A voluntary agreement by Internet-service providers to admonish subscribers who appear to be using pirated movies and music may stave off stiffer U.S. enforcement of intellectual-property rights.
AT&T Inc., Verizon Communications Inc. and Comcast Corp. are among Internet providers that vowed yesterday to send as many as six electronic alerts to customers whose accounts are suspected of illegally downloading or distributing content. The program, aimed at file-sharing networks that circulate pirated material, was unveiled jointly with film and music industry groups.
The alert system is part of an effort to curb digital piracy of movies, music and software, which cost businesses from $30 billion to $75 billion in 2008 in the Group of 20 leading global economies, according to a February report commissioned by the International Chamber of Commerce from Frontier Economics, a London-based consulting firm.
“They probably hope that by coming up with this voluntary arrangement they can prevent legislation in this area,” Jonathan Band, a Washington-based copyright attorney, said in an interview. “I could see the ISPs saying, ‘OK, if this buys us a few months or a year of quiet, it’s worth it.’”
The agreement coincides with efforts by the Obama administration and U.S. lawmakers to combat online piracy. In March, the White House issued 20 recommendations that included tougher penalties for stealing intellectual property. Members of Congress are developing legislation to expand the government’s ability to pursue websites that sell pirated content.
Reduced Internet Speeds
The copyright alert system “will have a significant impact on reducing online piracy” and is “consistent” with White House efforts to promote voluntary industry enforcement, Victoria Espinel, the U.S. Intellectual Property Enforcement Coordinator, wrote in a White House blog post yesterday. She said the administration will continue to pursue “increased law enforcement and educational awareness” around Internet piracy.
The Internet-service providers’ alert system outlines possible consequences for customers who are repeatedly warned about content theft, including reduced Internet speeds. Providers may also limit Web access until the subscriber in question reviews “educational information” about copyright.
Verizon General Counsel Randal Milch said the program is “designed to notify and educate customers, not to penalize them” and is aimed at informing customers about copyright laws and encouraging them to obtain content from “the many legal sources that exist.”
The Electronic Frontier Foundation, a San Francisco-based digital-rights group, is concerned that “ISPs have agreed to serve as propaganda machines for big media” under the program, Corynne McSherry, the group’s intellectual property director, said in an interview.
Copyright information contained in the customer alerts may be “skewed toward a draconian view of how copyright law works” and not inform people about the “fair use” doctrine allowing use of copyrighted works for limited purposes, McSherry said.
Internet subscribers can pay $35 to request an independent review before any restrictions are imposed on their accounts, according to the program. The filing fee may be waived by the reviewer.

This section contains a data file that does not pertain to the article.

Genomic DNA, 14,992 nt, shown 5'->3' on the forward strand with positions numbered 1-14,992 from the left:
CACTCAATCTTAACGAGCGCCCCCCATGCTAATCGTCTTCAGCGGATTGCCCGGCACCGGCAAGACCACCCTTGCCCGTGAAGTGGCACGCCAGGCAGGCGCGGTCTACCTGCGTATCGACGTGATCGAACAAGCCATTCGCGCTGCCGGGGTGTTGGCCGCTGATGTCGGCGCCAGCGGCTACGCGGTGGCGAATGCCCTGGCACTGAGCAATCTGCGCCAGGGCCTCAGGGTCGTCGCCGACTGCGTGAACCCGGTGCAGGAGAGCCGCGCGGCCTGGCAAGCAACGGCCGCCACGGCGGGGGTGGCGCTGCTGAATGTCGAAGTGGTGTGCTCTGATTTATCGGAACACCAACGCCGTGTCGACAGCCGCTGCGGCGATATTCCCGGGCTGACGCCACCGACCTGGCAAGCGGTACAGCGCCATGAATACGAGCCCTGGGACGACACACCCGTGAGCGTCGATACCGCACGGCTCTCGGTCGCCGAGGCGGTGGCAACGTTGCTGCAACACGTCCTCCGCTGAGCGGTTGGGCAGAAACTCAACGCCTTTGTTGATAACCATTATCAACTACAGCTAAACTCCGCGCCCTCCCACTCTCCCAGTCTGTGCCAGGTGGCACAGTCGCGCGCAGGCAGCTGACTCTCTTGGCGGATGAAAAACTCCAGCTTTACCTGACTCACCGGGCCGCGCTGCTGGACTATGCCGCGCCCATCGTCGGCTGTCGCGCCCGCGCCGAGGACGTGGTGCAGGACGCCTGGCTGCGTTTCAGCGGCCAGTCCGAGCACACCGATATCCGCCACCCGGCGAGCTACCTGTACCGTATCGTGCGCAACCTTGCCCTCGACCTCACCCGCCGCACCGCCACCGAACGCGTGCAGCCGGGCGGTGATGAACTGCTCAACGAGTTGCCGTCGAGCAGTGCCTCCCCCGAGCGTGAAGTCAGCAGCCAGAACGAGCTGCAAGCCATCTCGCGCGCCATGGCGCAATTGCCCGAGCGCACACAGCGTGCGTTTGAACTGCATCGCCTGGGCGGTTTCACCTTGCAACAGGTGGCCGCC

“This broad industry effort builds on existing agreements with several copyright owners to forward their notices of alleged infringement to ISP subscribers,” Milch said in a statement. Other participants include Time Warner Cable and Cablevision Systems Corp.
The program is backed by media and entertainment industry groups including the Motion Picture Association of America, the Recording Industry Association of America, and the National Cable & Telecommunications Association.
“This agreement will help direct consumers to legal platforms rather than illicit sites, which often funnel profits to criminals rather than the artists and technicians whose hard work makes movies, television, and music possible,” Michael O’Leary, executive vice president for government relations at the Motion Picture Association of America, said in a statement.
Illegal streaming of movies represents a growing threat to Netflix Inc., which rents licensed movies and TV programs to subscribers, David Hyman, the company’s general counsel, said in a May 30 letter to the House subcommittee on intellectual property, competition and the Internet.
“Theft of copyrighted content, euphemistically called ‘piracy,’ threatens our business,” Hyman said in the letter. “It’s hard to compete against free.”
The Senate Judiciary Committee approved a bill May 26 targeting so-called “rogue” websites, which sell or distribute illegally copied music, movies and consumer products. The measure would allow the U.S. attorney general to seek court orders requiring U.S.-based Internet-service providers to block access to infringing sites, among other things.
Senator Ron Wyden, an Oregon Democrat, has said he would use a procedural move to block the “rogue” website measure from reaching a vote in the full Senate.
Google Inc., the world’s largest search engine, has said it has “real concerns” about provisions of the “rogue website” bill, known as the Protect IP act, including the impact that blocking websites would have on free expression. Yahoo Inc., EBay Inc., Visa Inc. and American Express Co. have also objected to aspects of the bill.